Italianate Architecture: Classic Row Houses With Over-the-Top Leafy Ornament

Photo by Suzanne Spellen

The quintessential Brooklyn row house is the Italianate-style brownstone, homes with tall stoops, long windows and majestic entries. There is a perfect symmetry to their uniformity, a pleasing rhythm and solidity to brownstone blocks — especially when paired with old trees, overflowing flower boxes, and heavy cast iron railings.

The Italianate style flourished from 1840 until around 1870, coinciding with the rapid growth of brownstone Brooklyn. Fine examples of these houses are found most frequently in the older neighborhoods fanning out from Fulton Landing and Brooklyn Heights, but they also appear in lesser numbers within later-developed neighborhoods like Crown Heights North.

Italianate Style Architecture Brownstone Brooklyn

Remsen Street in Brooklyn Heights. Photo by Barbara Eldredge

The Italianate style was inspired by — you guessed it — Italy

The 15th-century Italian palazzo, a Renaissance-era palace, was the chief inspiration for Italianate brownstones. The structure’s classical detail, elegance and gravitas were deemed eminently suitable for symbolizing prosperity and social position in a limited space.

At the same time as the rise of Italianate style, the New England sandstone known as brownstone was gaining popularity as an elegant and rich building material. By the late 1840s, almost all new residential architecture in Manhattan and Brooklyn was faced in this unostentatious stone, and the Italianate brownstone was born.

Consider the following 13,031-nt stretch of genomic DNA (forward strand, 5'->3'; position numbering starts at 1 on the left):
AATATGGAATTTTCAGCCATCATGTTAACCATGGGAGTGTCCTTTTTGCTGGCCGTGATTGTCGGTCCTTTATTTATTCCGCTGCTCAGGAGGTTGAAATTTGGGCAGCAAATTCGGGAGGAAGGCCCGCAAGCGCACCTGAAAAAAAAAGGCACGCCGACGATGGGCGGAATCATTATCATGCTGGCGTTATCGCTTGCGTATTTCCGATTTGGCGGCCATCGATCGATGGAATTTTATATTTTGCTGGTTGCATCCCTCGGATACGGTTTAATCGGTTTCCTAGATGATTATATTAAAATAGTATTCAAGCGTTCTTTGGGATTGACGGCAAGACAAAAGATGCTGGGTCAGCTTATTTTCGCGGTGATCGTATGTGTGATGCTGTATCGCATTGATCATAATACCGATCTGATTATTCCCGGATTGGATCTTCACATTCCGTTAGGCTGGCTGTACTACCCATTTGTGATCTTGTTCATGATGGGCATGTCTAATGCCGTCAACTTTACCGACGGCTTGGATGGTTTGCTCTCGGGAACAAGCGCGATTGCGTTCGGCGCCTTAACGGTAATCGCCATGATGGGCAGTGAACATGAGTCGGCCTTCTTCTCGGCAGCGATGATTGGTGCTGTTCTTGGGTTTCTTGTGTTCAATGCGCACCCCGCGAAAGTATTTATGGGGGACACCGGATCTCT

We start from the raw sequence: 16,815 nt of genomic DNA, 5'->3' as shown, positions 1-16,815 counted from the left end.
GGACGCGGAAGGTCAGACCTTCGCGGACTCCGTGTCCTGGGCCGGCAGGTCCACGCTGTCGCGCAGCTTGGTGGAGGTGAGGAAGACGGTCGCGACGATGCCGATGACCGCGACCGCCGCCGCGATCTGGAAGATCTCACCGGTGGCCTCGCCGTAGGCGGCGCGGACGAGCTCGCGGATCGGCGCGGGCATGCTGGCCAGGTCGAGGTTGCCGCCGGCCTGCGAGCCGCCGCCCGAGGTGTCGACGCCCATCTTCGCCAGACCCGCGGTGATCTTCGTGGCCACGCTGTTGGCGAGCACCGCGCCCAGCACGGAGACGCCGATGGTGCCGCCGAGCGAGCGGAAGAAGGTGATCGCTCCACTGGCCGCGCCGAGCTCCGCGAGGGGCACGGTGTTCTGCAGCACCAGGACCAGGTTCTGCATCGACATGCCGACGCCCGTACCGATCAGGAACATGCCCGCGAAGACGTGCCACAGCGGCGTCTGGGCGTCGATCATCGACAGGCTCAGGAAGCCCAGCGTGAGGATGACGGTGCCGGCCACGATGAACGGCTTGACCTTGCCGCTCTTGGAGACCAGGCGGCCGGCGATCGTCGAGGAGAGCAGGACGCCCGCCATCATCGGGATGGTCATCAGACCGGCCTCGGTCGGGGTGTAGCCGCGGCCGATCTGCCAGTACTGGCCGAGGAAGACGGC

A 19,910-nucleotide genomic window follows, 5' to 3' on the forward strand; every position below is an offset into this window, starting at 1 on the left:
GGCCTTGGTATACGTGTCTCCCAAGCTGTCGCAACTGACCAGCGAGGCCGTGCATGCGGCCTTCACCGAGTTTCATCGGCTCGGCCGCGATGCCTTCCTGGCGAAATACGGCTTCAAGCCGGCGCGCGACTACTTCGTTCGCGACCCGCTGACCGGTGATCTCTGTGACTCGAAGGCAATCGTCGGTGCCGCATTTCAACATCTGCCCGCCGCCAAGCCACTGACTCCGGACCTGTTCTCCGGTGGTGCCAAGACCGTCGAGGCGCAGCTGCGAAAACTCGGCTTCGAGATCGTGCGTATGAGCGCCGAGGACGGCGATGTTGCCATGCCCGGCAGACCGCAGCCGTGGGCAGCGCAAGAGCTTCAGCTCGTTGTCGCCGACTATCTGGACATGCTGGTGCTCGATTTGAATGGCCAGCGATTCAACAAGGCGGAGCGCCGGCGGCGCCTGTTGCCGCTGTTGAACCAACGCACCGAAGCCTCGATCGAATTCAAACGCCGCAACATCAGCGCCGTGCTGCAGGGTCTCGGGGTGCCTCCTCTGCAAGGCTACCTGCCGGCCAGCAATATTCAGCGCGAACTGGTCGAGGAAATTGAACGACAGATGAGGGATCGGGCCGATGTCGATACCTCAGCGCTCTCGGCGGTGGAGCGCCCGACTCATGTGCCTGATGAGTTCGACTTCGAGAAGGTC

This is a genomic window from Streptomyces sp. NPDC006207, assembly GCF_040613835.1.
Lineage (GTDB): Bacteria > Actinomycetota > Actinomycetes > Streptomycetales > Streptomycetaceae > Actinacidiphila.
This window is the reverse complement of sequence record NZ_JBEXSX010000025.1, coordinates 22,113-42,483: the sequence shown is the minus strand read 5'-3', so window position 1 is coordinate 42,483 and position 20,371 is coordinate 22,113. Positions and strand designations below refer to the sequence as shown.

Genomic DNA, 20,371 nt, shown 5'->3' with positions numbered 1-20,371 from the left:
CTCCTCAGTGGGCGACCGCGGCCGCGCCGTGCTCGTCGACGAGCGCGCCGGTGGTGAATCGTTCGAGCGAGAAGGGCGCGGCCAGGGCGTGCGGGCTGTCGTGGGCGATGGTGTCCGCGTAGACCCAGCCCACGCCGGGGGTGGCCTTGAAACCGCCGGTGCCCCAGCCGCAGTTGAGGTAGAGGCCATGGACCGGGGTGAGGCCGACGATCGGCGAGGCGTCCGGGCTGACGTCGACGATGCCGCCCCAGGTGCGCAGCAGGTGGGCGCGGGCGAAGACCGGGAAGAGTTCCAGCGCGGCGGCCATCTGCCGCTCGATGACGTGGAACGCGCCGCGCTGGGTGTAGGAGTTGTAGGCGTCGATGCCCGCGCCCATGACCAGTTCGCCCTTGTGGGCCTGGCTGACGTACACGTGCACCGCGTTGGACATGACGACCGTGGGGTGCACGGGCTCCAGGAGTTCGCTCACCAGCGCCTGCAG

Italianate Architecture Style Home Brooklyn Brownstone

The doorways of Italianate brownstones define the style

Extolling the virtues of the new Italianate brownstone, one mid-19th-century magazine declared that the doorway — the home’s most important structural feature — should be distinguished by the most elaborate and impressive decoration. Architects of the time must have been listening. Home designers went overboard, piling layers of ornament on the doorways of their buildings.

In the most expensive homes, the doorway is a porch at the top of the stairs, formed by large columns with ornate capitals, holding heavy door hoods that are either rounded or classic triangular pediments, with heavy carved keystones above the doors.

These are flanked by enormous acanthus leaf brackets which face the street. Smaller acanthus brackets can often be found facing each other in the doorway, and for good measure, more acanthus brackets often frame the windows, and support the large window box shelves below the parlor floor windows.

Italianate Architecture Style Home Brooklyn Brownstone

Most of the Italianates in Brooklyn do not have the columns — a feature for only the most expensive homes — but all have the acanthus brackets. Some of these brackets are beautiful in their expression of plant forms, and are in amazing condition. Architects wanting to show off created fantastical combinations of leaves, flowers and decorative shapes.

Some of these can be a bit disturbing to the modern eye, looking like mutant plants run wild, or like extruded foam, especially when the lines have been blurred by water damage and disrepair. The more creepily vegetal ornaments remind us that tastes certainly change over time, and that the desire to please a demanding public often can result in the gaudy and overdone.